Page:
Despite their anger, Prostler, who headed the task force, found he could not ignore a handful of small but troubling details: a discrepancy in the precise reported time of Alicia’s disappearance, questions about Armstrong’s whereabouts that day, and the absence of any witnesses in the crowded mall who actually saw Alicia with her father.

In the days following Alicia’s disappearance, police received a number of telephoned tips. One, from Erin Brown—a cardiac technician who worked the night shift with Tammy Armstrong at Loma Linda University Medical Center in nearby Riverside—reported that in the previous six weeks, Tammy had grown increasingly upset over Alicia’s behavior, saying that she had appeared “possessed” and “not normal.” A number of Armstrong’s police colleagues, closing ranks against what they considered to be undue harassment of the distraught couple, were outraged to learn that Prostler planned to subject Craig and Tammy Armstrong to lie-detector tests.

On Friday, Aug. 2, Armstrong sat for the first session of a three-part, FBI-administered polygraph test. By the following Tuesday, according to Prostler, “he continued to show very strong deception about whether he was involved in Alicia’s disappearance and whether or not lie knew where Alicia was.” Later that day Tammy Armstrong erupted before her scheduled polygraph session, charging that investigators were “trying to tear her family apart,” says Prostler, and he authorized Child Protective Services to remove Cameo from the Armstrong home. When that agency’s staff arrived to pick up the little girl, Armstrong became so enraged that he punched a hole through the wall.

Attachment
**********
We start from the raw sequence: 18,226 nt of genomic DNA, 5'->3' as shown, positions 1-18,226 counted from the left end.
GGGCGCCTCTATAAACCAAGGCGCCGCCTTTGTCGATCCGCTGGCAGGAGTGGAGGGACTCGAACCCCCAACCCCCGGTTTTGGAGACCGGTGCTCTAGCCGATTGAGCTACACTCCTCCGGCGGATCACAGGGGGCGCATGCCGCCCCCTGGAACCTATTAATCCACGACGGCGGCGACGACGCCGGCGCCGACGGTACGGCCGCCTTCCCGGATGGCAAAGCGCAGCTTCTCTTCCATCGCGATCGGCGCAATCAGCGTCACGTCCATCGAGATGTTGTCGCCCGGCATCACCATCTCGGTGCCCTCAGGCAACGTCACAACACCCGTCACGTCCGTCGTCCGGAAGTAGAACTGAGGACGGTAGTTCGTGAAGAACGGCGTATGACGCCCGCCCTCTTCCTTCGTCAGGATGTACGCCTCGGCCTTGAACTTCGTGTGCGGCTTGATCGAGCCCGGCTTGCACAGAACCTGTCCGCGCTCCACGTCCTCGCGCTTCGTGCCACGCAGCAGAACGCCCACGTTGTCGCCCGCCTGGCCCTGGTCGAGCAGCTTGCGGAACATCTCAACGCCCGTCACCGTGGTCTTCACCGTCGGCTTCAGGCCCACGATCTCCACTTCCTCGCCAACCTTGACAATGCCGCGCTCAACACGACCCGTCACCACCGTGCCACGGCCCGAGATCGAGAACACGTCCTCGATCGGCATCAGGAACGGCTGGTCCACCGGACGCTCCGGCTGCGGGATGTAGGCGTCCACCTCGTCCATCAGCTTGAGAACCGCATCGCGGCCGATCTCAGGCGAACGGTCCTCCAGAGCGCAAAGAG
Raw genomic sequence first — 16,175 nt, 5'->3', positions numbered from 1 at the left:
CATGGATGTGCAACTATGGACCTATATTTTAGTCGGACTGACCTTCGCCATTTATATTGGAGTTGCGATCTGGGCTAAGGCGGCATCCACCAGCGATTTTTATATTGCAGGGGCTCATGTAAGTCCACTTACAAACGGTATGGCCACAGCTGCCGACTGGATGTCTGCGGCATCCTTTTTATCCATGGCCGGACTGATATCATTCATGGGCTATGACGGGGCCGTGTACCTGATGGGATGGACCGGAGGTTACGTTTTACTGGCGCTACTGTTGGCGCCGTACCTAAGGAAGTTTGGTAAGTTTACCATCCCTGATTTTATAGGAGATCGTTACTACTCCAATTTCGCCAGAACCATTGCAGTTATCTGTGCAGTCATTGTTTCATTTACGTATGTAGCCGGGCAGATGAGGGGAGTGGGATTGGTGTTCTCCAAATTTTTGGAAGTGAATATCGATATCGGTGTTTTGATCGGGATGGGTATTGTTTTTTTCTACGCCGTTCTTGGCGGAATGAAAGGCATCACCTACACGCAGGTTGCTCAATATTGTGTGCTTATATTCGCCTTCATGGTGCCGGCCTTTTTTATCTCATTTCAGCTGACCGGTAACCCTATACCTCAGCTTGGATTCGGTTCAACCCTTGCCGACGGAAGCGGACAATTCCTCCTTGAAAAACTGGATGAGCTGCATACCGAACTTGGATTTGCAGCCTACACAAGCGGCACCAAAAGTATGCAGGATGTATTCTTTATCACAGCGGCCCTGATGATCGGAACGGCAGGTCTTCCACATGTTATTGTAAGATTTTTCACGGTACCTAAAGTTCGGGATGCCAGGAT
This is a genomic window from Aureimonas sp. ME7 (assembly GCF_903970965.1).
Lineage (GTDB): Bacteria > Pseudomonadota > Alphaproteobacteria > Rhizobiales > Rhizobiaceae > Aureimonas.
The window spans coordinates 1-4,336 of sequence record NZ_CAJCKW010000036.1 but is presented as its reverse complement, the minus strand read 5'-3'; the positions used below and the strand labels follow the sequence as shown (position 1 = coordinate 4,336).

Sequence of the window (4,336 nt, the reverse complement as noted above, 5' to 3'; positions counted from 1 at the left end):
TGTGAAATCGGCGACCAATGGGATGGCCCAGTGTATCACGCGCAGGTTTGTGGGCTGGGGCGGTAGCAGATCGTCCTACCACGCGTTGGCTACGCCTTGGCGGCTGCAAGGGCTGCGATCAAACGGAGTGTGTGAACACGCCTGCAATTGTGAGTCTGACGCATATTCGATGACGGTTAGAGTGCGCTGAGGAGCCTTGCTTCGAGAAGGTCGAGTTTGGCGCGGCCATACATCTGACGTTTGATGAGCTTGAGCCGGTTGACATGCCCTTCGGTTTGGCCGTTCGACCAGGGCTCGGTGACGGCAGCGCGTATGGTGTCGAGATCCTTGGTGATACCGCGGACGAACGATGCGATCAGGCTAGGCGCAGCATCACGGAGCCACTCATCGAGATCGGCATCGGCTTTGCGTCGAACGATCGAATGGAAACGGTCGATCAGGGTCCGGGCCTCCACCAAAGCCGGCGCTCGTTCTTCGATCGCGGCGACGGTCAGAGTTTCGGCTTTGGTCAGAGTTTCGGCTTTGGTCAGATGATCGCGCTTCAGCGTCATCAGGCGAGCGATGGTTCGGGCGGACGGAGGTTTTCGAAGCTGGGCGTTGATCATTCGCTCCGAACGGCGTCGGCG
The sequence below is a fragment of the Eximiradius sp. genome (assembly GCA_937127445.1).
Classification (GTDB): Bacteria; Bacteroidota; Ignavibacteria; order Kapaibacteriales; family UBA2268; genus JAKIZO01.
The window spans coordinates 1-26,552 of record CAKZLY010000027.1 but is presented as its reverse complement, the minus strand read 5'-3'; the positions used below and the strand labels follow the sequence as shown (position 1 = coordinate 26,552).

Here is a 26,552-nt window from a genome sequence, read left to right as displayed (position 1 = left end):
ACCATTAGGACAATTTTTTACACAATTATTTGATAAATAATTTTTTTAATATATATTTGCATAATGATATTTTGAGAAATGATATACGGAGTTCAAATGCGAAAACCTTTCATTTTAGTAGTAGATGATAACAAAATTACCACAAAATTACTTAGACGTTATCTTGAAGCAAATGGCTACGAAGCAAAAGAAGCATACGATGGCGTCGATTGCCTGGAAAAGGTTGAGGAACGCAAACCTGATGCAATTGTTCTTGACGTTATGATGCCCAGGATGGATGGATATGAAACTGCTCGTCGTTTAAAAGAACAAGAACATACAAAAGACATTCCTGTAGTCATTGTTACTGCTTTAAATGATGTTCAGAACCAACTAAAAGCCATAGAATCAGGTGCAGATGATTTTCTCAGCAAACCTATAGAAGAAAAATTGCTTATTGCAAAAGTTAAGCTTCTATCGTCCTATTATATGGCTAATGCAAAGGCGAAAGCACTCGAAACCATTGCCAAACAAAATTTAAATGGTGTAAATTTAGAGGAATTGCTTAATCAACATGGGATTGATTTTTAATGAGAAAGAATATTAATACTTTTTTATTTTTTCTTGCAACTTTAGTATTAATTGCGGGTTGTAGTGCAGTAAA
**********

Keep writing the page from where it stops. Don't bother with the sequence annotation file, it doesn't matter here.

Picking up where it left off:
Prostler also requested that Deputy District Attorney Frank Vanella, head of the D.A.’s child-abuse unit, prepare a warrant allowing police to search the Armstrong home. “It was incomprehensible that [Armstrong] could have done this,” Vanella recalls, remembering his own shock at the suggestion that a police officer might be involved in Alicia’s disappearance. “Basically there was a missing child, and every lead we had wasn’t working. So there wasn’t a whole lot pointing at him. But we did get a warrant. And we used the fact that he had tested deceptive on the polygraph.”

Just after midnight on Aug. 7, Prostler accompanied police to the adjoining community of Colton for their search of the Armstrong home. Entering a fellow officer’s home to investigate him for such a heinous crime, Prostler says, made him feel as if “I had been kicked in the stomach.”

Even more distasteful was what police found in the Armstrong garage: a mop and pail, a washcloth, a towel and a little girl’s jumper and short-sleeved top. The clothing was stained, says Prostler, with “a small stain, like an overspray of blood.” Blood was also found in Armstrong’s Toyota van. Two days later Armstrong’s superior, Capt. Lawrence Neigel, asked that Armstrong hand over his badge and gun. Tammy, who had accompanied her husband to the station was furious, recalls Neigel. “She said we were persecuting her husband.”